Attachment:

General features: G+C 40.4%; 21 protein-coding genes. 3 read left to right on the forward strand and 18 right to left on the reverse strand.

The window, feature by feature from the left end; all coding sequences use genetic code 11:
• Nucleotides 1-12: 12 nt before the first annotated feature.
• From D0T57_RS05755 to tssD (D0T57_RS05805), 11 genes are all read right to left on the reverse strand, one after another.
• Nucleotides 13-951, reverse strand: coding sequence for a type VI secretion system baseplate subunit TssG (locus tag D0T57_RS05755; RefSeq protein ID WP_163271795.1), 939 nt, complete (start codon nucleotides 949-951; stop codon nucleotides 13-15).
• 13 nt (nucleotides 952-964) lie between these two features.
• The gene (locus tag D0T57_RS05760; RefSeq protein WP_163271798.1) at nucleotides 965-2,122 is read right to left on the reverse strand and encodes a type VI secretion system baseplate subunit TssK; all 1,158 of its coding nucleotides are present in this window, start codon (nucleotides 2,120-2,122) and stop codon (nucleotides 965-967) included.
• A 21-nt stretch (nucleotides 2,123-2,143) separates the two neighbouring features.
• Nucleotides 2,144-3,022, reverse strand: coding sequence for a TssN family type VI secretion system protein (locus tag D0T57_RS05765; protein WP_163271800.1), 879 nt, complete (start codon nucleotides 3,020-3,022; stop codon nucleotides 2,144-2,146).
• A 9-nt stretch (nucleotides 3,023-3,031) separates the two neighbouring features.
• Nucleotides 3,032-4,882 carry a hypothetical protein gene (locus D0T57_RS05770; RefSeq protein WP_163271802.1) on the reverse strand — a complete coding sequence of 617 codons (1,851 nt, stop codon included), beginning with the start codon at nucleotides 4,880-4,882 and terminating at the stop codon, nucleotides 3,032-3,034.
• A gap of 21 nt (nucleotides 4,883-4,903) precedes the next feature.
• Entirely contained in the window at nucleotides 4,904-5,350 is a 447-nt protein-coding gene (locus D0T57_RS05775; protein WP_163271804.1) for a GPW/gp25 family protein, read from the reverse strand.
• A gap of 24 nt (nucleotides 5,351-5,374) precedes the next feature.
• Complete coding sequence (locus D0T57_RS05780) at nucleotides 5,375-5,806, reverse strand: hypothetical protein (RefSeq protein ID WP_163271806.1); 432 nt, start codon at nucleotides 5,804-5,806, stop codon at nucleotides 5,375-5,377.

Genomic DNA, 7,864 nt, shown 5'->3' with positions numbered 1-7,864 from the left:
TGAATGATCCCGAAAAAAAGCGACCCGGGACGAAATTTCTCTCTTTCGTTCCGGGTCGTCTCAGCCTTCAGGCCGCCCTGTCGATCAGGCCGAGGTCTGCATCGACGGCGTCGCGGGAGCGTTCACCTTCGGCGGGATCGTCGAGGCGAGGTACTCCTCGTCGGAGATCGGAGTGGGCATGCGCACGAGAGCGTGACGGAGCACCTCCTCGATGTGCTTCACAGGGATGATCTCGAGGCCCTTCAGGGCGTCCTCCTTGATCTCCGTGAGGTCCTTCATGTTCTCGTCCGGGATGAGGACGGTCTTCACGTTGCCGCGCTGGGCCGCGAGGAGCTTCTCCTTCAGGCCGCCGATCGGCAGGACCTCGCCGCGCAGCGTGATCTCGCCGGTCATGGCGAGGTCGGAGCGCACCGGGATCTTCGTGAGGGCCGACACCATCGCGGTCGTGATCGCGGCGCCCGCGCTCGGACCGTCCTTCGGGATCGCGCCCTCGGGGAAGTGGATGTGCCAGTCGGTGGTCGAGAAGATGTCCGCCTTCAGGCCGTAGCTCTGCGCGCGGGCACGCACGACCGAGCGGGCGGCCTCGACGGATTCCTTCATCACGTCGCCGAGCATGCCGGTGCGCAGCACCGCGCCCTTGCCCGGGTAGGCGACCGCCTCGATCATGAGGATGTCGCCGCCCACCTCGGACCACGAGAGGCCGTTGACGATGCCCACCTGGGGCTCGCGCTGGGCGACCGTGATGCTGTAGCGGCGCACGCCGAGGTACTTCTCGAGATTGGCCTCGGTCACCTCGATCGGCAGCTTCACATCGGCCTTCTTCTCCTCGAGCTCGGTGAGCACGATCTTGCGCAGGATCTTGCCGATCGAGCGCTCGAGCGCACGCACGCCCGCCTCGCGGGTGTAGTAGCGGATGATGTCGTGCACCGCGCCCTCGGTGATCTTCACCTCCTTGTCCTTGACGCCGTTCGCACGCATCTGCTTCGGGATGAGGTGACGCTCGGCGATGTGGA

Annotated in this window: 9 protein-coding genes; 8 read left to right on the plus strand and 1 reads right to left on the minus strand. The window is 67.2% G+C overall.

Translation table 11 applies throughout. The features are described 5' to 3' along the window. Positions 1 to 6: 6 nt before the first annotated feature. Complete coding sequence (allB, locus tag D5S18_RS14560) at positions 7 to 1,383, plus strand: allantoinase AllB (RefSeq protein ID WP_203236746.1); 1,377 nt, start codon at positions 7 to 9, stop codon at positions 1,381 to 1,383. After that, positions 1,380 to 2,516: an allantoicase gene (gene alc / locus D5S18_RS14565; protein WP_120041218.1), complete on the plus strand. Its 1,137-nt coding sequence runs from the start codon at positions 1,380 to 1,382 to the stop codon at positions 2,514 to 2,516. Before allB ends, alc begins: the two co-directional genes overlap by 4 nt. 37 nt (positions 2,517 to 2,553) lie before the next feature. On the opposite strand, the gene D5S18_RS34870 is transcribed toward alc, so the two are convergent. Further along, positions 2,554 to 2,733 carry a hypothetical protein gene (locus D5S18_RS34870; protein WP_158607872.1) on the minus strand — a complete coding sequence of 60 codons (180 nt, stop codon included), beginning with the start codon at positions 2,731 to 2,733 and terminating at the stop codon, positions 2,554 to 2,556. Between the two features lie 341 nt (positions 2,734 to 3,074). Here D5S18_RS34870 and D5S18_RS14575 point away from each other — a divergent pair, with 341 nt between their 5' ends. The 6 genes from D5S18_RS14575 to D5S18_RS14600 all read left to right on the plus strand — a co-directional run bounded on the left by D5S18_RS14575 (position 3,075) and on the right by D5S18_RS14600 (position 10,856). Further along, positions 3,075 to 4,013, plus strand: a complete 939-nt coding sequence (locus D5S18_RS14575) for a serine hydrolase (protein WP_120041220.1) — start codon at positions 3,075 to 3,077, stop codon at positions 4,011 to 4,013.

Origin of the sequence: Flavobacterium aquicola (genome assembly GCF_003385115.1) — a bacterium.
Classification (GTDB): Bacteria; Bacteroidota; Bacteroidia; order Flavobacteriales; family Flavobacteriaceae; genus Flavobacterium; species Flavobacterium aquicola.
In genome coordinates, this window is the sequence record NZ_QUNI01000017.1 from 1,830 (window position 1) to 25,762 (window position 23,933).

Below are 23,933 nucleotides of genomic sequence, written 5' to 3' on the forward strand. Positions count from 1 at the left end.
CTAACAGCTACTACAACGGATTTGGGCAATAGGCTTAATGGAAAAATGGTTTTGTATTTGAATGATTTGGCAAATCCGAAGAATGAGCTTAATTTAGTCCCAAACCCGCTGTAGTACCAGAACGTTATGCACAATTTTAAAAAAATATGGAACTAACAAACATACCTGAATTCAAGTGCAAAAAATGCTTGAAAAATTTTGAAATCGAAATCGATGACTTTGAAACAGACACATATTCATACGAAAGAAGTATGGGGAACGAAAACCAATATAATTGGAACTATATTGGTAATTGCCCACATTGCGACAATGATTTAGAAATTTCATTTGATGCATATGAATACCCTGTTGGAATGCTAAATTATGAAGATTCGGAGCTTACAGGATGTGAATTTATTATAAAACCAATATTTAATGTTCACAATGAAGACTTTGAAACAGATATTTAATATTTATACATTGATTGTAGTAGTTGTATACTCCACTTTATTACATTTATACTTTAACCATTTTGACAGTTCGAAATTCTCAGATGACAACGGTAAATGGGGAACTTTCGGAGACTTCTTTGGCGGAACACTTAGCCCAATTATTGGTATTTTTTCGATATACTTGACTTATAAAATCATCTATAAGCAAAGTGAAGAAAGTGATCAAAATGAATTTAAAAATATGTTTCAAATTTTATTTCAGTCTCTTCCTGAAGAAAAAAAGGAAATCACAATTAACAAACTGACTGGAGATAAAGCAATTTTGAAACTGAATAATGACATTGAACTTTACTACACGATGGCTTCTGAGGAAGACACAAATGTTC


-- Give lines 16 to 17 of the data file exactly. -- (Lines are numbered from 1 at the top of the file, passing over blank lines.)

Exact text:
Genomic DNA, 7,864 nt, shown 5'->3' with positions numbered 1-7,864 from the left:
TGAATGATCCCGAAAAAAAGCGACCCGGGACGAAATTTCTCTCTTTCGTTCCGGGTCGTCTCAGCCTTCAGGCCGCCCTGTCGATCAGGCCGAGGTCTGCATCGACGGCGTCGCGGGAGCGTTCACCTTCGGCGGGATCGTCGAGGCGAGGTACTCCTCGTCGGAGATCGGAGTGGGCATGCGCACGAGAGCGTGACGGAGCACCTCCTCGATGTGCTTCACAGGGATGATCTCGAGGCCCTTCAGGGCGTCCTCCTTGATCTCCGTGAGGTCCTTCATGTTCTCGTCCGGGATGAGGACGGTCTTCACGTTGCCGCGCTGGGCCGCGAGGAGCTTCTCCTTCAGGCCGCCGATCGGCAGGACCTCGCCGCGCAGCGTGATCTCGCCGGTCATGGCGAGGTCGGAGCGCACCGGGATCTTCGTGAGGGCCGACACCATCGCGGTCGTGATCGCGGCGCCCGCGCTCGGACCGTCCTTCGGGATCGCGCCCTCGGGGAAGTGGATGTGCCAGTCGGTGGTCGAGAAGATGTCCGCCTTCAGGCCGTAGCTCTGCGCGCGGGCACGCACGACCGAGCGGGCGGCCTCGACGGATTCCTTCATCACGTCGCCGAGCATGCCGGTGCGCAGCACCGCGCCCTTGCCCGGGTAGGCGACCGCCTCGATCATGAGGATGTCGCCGCCCACCTCGGACCACGAGAGGCCGTTGACGATGCCCACCTGGGGCTCGCGCTGGGCGACCGTGATGCTGTAGCGGCGCACGCCGAGGTACTTCTCGAGATTGGCCTCGGTCACCTCGATCGGCAGCTTCACATCGGCCTTCTTCTCCTCGAGCTCGGTGAGCACGATCTTGCGCAGGATCTTGCCGATCGAGCGCTCGAGCGCACGCACGCCCGCCTCGCGGGTGTAGTAGCGGATGATGTCGTGCACCGCGCCCTCGGTGATCTTCACCTCCTTGTCCTTGACGCCGTTCGCACGCATCTGCTTCGGGATGAGGTGACGCTCGGCGATGTGGA